Trend trading is one of the hottest strategies in the current investing world.
From commodities to Asian equities, investors of all shapes and sizes are amplifying price movements by trading with the momentum of the market.
However, trend trading is not as simple as just buying when a stock is rising and selling when it is falling. Trend trading relies on key technical indicators to gauge the strength, persistence and likely continuation of any trend that an investor intends to trade on.
Out of the entire technical analysis toolkit, these are the top 4 indicators are our favorites for trend trading.
Moving averages are the bread and butter of the trend trader. This simple indicator uses a progressive average price for a set number of past day (or hours, months, years, etc). Every point on a moving average line is the average for that day, which makes for a smooth representation of a price’s movement.
There are a number of popular configurations for moving averages, but they can be created for any time frame and for any price (closing, high, low, etc).
Traders use moving averages to identify trends, points of resistance and crossovers between different moving average lines, among many other techniques.
Moving Average Convergence Divergence (MACD)
The moving average convergence divergence, or MACD, is an oscillating indicator that fluctuates around zero, and is a measure of both trend and momentum. The calculation of the MACD follows the same logic as a simple moving average, but incorporates additional features to give a better picture of a more recent moving average compared to an older one.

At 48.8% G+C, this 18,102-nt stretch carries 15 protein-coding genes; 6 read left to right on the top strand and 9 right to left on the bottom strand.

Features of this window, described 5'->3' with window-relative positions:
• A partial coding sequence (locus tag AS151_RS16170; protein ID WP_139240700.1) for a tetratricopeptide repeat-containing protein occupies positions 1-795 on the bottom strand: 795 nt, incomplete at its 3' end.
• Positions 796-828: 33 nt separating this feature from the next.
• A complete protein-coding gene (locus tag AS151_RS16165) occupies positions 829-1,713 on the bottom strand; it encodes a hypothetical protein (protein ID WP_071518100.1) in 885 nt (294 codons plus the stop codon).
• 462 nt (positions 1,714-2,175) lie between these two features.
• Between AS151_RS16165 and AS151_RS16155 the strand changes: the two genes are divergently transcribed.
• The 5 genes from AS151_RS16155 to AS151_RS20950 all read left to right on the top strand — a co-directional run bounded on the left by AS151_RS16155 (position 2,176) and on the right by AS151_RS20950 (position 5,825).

When the MACD crosses over into positive territory it is seen as a buy signal, and the opposite holds for negative territory. The MACD is usually used as a complement for other technical indicators, and not as a stand-alone indicator in trend trading.
Relative Strength Index (RSI)
The relative strength index, or RSI, is an oscillator that attempts to measure excessive sentiment in a trending stock. If a stock reaches 70 out of 100 on the RSI, it is considered to be ‘overbought’ and likely due for a correction. Conversely, a stock is considered oversold when the RSI is below 30.
Many trend traders use the RSI to capture the last few stretches of a strong trend. For example, a stock with a strong trend and an RSI of 60 likely has a little more way to go before stopping or correcting downward. The RSI is considered to be one of the best complimentary indicators available for trend trading.
On Balance Volume (OBV)
Volume is an important complimentary measure that is used to confirm price trends by determining whether they are occurring on a high or low number of trades. Generally a high number of trades accompanying an upward trend is a supporting signal for that trend, and the same for a low number of trades with a downward trend.